EU commission proposes changes on rules for posted workers

10 Mar 16

EUROPEAN UNION

IMPACT – MEDIUM

What is the change? The European Commission has proposed changes to its rules on posted workers, aiming to ensure that they generally have the same wage and employment protections as local workers in EU member countries.

What does the change mean? Under the proposed changes, posted workers would be covered by the same pay rules and collective bargaining agreements (where applicable) as local workers. The rules on pay would be extended to cover temporary agency workers in host countries. Workers posted for more than 24 months would be protected by the host country’s labor laws.

  • Implementation time frame: Ongoing.
  • Who is affected: Employers and posted workers.
  • Business impact: The proposals would generally require businesses that post workers in EU member countries to provide the same pay and protections offered to local workers in the host state.
  • Next steps: The proposals must be accepted by the EU’s legislative bodies before they can be implemented.

Background: For EU officials, the freedom to post workers across Europe is one of the cornerstones of the EU’s “single market” concept. Discrepancies in pay and job protections from country to country, however, prompted the commission to propose changes to the current rules on posted workers. The changes focus on three areas: remuneration (pay), temporary agency workers and long-term posting.

  • Remuneration: Posted workers would benefit from the same pay rules as local workers. Posted workers are already covered by minimum wage laws, but the rules would be extended to ensure that posted workers are covered by the same laws as local workers when it comes to bonuses, allowances and pay increases based on seniority. Workers would also be covered by universally applicable collective bargaining agreements. Member countries would also have the option to require subcontractors in other countries to pay their workers the same pay as provided by the general contractor.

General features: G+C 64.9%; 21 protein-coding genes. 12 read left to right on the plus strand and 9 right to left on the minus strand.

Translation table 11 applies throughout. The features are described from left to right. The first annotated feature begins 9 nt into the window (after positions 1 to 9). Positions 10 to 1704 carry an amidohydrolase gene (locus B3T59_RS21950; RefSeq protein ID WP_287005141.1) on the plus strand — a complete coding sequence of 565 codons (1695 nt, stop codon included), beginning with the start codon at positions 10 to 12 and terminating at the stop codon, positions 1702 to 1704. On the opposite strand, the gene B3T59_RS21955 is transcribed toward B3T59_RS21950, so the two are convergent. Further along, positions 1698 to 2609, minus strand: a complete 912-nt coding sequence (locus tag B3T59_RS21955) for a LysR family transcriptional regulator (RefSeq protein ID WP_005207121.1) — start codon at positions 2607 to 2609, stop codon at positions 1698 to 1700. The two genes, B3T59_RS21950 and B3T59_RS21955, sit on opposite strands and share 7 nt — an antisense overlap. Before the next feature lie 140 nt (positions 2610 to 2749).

• Temporary agency workers: The proposal provides that any national rules on temporary agency workers would be applied when temp agencies from other EU member countries post workers from abroad.
  • Long-term posting: Workers posted for more than 24 months would be covered by the host country’s national labor laws. Currently, long-term posted workers are covered by national laws that concern health, safety and gender discrimination. Under the proposal, any provision of a host country’s labor law would be applied to workers who are posted for more than 24 months. Labor laws would be applied from the first day of work in the host country in cases where it is anticipated that the worker will be posted for more than 24 months; otherwise, labor laws would be applied as soon as the duration of the posting exceeds 24 months.

BAL Analysis: The changes are designed to root out “social dumping,” i.e., the practice of using cheaper labor than employers are normally permitted to use. If implemented, the changes would force companies to review their pay rates and employment protections for workers posted in other EU countries.  

This alert has been provided by the BAL Global Practice group in the United Kingdom. For additional information, please contact uk@balglobal.com.

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